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Re: Alternative Bases

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  • bielerpr
    ... I tested out a Boxcar Base (w/anodized grid) and plate for the first time last night. It is a thing of beauty and while I am not a fan of plastic-backed
    Message 1 of 19 , Jul 3 10:50 AM
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      --- In PPLetterpress@y..., Katie Harper <knharper@f...> wrote:
      > I'm wondering if there alternative bases (read not so expensive) to the
      > Boxcar or Bunting. I have been using wood, but find it to be inconsistent,
      > even when carefully planed. Any suggestions?


      I tested out a Boxcar Base (w/anodized grid) and plate for the first
      time last night. It is a thing of beauty and while I am not a fan of
      plastic-backed plates and using film or spray adhesives, it worked
      out quite well. The film adhesive seems much less problematic than
      others I have worked with. I was impressed. I certainly would
      recommend this as an economic alternative to the Bunting, especially
      for institutional uses. I wasn't able to test this for travel so at
      this point I can't verify the claim that they don't.

      I also tested this out on a film negative sent to me from Xante which
      was produced on one of their 2400dpi laser printers w/film neg
      processing. That, surprisingly, worked out well also. Even the small
      3pt type on the neg rendered and printed well given the fact that I
      was working on a press I was a bit unfamiliar with and not set up in
      the way I would normally want to work. This was a demo for my students.

      Think I could easily say that this is quite the combo for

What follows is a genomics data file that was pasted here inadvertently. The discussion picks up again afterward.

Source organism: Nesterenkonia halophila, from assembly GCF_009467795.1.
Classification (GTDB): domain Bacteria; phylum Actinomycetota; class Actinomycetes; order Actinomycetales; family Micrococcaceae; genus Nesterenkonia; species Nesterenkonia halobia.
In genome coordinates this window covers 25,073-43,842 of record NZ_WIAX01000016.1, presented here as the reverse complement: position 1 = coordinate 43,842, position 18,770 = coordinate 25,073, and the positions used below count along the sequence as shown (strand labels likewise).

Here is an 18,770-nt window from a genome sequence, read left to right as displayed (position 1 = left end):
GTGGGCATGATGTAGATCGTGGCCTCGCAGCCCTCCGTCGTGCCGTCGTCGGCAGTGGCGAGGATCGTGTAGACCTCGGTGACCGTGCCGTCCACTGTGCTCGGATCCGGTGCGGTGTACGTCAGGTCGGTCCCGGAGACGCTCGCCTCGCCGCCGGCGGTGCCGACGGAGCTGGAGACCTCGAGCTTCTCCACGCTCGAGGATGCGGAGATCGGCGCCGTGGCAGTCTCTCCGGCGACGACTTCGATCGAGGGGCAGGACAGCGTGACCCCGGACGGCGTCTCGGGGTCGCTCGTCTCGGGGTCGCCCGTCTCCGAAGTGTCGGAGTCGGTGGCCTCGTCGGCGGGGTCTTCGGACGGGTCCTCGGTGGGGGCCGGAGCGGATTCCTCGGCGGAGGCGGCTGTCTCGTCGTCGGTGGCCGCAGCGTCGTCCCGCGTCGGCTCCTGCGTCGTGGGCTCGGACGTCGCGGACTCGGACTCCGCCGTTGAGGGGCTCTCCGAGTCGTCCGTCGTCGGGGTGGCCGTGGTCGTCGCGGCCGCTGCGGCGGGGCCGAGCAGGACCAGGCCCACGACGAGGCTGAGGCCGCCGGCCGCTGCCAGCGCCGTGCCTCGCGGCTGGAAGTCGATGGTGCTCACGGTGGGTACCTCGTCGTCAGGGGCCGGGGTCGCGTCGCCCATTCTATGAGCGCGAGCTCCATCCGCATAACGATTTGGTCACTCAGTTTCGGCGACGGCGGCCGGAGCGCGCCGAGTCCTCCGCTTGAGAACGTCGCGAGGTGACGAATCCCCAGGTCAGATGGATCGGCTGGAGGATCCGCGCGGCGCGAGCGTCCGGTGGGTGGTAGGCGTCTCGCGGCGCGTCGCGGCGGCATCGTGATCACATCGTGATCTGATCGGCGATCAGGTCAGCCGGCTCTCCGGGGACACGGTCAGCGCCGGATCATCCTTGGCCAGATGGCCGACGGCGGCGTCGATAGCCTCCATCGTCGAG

institutional/instructional use. For professional bookwork I'm still
      learning toward the Bunting.

      Gerald
    • Katie Harper
      Gerald: I would love to hear your thoughts about why the Bunting is superior. I have heard a few negative comments about plate travel. I have been using the
      Message 2 of 19 , Jul 3 11:41 AM
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        Gerald: I would love to hear your thoughts about why the Bunting is
        superior. I have heard a few negative comments about plate travel. I have
        been using the Boxcar base for most of my work and have had no problems, at
        least not that cannot be traced to other causes-- but if I'm losing quality
        as a result of not using the Bunting, I would really like to know about it!


        Katie Harper
        Ars Brevis Press
        Cincinnati, OH
        513-233-9588




        > From: "bielerpr" <bieler@...>
        > Reply-To: PPLetterpress@yahoogroups.com
        > Date: Wed, 03 Jul 2002 17:50:09 -0000
        > To: PPLetterpress@yahoogroups.com
        > Subject: [PPLetterpress] Re: Alternative Bases
        >
        > --- In PPLetterpress@y..., Katie Harper <knharper@f...> wrote: